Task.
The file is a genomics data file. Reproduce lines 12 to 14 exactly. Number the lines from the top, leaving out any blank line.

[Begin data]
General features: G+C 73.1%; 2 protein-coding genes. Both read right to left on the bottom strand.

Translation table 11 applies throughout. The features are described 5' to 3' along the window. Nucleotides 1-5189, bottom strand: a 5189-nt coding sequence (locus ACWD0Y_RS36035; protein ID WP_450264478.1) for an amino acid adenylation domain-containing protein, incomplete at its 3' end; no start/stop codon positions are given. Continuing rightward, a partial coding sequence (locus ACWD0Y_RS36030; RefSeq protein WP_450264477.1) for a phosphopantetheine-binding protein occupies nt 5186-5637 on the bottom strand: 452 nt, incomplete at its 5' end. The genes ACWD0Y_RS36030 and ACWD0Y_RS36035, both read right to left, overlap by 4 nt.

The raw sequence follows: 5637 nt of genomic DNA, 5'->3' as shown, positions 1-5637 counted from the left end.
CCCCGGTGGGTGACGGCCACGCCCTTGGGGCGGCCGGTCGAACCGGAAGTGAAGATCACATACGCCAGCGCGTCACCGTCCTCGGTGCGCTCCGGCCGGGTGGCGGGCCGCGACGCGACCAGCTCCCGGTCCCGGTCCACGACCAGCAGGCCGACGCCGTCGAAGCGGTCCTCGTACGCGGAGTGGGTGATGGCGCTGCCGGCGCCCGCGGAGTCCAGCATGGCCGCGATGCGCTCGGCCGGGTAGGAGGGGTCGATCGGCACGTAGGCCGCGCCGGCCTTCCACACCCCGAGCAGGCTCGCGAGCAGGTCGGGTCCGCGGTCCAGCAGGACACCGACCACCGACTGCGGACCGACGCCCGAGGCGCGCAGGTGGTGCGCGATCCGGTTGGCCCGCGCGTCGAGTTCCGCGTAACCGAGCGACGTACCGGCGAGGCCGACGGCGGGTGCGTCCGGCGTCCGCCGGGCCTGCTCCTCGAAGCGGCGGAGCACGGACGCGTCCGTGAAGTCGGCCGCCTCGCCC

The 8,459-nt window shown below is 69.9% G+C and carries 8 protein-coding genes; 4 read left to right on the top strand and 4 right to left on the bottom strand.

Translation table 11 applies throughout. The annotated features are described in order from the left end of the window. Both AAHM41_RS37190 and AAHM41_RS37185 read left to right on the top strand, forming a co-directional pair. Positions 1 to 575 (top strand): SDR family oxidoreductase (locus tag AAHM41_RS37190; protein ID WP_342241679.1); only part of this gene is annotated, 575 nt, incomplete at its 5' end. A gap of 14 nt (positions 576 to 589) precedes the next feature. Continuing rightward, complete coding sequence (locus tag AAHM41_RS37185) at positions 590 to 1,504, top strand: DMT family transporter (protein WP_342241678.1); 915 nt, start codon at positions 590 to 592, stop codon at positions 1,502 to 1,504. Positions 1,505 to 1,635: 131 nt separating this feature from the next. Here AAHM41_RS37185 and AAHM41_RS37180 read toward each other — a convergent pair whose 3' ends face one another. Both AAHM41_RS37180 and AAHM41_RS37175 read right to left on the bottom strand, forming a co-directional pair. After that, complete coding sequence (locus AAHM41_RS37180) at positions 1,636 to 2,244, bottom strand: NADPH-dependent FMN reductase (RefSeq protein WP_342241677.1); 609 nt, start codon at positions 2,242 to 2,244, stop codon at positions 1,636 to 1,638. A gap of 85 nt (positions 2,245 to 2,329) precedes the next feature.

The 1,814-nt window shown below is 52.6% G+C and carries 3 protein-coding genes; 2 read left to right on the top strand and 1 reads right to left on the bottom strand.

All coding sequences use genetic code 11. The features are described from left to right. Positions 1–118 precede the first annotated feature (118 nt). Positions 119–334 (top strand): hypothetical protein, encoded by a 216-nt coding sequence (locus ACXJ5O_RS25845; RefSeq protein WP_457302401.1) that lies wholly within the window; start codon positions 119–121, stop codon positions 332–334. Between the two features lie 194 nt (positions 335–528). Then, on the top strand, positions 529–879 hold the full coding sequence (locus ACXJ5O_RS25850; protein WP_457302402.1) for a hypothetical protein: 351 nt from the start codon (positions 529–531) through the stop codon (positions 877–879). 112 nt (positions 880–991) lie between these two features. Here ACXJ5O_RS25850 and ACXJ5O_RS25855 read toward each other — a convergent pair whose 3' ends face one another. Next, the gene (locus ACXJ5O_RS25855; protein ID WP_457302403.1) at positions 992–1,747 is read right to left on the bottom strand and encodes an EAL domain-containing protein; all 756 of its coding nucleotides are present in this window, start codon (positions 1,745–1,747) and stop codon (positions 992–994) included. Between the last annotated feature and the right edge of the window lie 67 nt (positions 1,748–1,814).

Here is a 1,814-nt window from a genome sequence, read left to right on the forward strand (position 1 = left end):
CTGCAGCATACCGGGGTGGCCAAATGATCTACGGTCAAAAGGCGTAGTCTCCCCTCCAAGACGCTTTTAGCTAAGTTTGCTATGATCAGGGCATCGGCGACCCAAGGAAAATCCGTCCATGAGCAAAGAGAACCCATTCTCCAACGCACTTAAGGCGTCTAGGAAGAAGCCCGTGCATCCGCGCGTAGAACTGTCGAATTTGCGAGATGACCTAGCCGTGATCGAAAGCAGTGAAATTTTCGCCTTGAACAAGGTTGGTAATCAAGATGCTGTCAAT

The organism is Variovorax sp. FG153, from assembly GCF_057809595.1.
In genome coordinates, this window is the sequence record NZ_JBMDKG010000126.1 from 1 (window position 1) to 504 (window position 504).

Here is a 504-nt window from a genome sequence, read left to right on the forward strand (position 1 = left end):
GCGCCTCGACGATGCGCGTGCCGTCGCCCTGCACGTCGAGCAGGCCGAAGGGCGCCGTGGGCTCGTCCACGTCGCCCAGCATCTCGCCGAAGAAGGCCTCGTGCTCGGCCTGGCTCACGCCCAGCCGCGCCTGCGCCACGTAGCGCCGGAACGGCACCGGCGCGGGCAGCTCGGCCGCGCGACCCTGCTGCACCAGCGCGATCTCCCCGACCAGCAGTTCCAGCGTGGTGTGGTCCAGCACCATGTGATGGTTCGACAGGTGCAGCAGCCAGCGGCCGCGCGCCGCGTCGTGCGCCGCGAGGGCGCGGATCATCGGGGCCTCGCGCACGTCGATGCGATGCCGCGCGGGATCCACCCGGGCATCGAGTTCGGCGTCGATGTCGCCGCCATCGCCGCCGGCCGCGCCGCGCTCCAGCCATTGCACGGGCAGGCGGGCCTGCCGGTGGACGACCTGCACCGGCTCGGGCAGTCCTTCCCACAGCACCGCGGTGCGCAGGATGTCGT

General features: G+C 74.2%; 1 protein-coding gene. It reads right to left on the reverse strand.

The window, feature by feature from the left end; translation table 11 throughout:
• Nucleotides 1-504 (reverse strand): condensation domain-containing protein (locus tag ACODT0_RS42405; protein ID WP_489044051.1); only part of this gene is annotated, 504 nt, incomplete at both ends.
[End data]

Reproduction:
In genome coordinates, this window is the sequence record NZ_JBMDKG010000126.1 from 1 (window position 1) to 504 (window position 504).

Here is a 504-nt window from a genome sequence, read left to right on the forward strand (position 1 = left end):
GCGCCTCGACGATGCGCGTGCCGTCGCCCTGCACGTCGAGCAGGCCGAAGGGCGCCGTGGGCTCGTCCACGTCGCCCAGCATCTCGCCGAAGAAGGCCTCGTGCTCGGCCTGGCTCACGCCCAGCCGCGCCTGCGCCACGTAGCGCCGGAACGGCACCGGCGCGGGCAGCTCGGCCGCGCGACCCTGCTGCACCAGCGCGATCTCCCCGACCAGCAGTTCCAGCGTGGTGTGGTCCAGCACCATGTGATGGTTCGACAGGTGCAGCAGCCAGCGGCCGCGCGCCGCGTCGTGCGCCGCGAGGGCGCGGATCATCGGGGCCTCGCGCACGTCGATGCGATGCCGCGCGGGATCCACCCGGGCATCGAGTTCGGCGTCGATGTCGCCGCCATCGCCGCCGGCCGCGCCGCGCTCCAGCCATTGCACGGGCAGGCGGGCCTGCCGGTGGACGACCTGCACCGGCTCGGGCAGTCCTTCCCACAGCACCGCGGTGCGCAGGATGTCGT